Is weather used symbolically in "The Great Gatsby"?

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The weather has symbolic significance at several points in The Great Gatsby. The most intense instance of this is in Fitzgerald's constant references to the heat in chapter seven. The point is made over and over again:

Hot!" said the conductor to familiar faces. "Some weather! Hot! Hot! Hot! Is it hot enough for you? Is it hot? Is it . . . ?"

My commutation ticket came back to me with a dark stain from his hand. That any one should care in this heat whose flushed lips he kissed, whose head made damp the pajama pocket over his heart!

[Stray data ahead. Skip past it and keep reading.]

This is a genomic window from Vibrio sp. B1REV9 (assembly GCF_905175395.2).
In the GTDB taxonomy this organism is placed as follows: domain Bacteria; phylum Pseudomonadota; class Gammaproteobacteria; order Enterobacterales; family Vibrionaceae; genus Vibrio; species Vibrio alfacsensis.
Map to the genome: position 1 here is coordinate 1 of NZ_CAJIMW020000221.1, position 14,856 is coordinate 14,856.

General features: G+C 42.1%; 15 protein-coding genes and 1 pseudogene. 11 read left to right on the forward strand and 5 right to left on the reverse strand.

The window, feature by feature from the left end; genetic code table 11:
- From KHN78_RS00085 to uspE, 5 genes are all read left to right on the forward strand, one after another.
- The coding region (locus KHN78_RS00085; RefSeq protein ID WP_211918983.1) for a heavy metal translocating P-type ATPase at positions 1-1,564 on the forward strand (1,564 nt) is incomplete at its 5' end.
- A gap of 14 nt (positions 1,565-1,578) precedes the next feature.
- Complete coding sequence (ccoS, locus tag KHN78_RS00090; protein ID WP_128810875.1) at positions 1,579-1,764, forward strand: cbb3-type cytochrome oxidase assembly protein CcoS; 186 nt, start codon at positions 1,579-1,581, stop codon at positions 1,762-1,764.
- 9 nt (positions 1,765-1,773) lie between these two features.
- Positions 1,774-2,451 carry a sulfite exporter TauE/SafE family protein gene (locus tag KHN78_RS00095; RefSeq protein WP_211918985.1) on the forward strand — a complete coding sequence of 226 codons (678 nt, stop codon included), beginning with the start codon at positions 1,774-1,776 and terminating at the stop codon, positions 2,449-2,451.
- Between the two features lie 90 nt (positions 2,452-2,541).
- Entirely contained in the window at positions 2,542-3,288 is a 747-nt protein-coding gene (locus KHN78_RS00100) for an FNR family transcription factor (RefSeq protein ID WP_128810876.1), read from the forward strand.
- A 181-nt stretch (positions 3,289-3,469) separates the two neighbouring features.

Daisy even uses the oppressive heat as a reason or an excuse for them to make their ill-fated journey into the city:

"But it's so hot," insisted Daisy, on the verge of tears, "And everything's so confused. Let's all go to town!"

Her voice struggled on through the heat, beating against it, moulding its senselessness into forms.

Here, the heat operates and oppresses on both a literal and a symbolic level. It causes irritability and fractiousness in the characters even...

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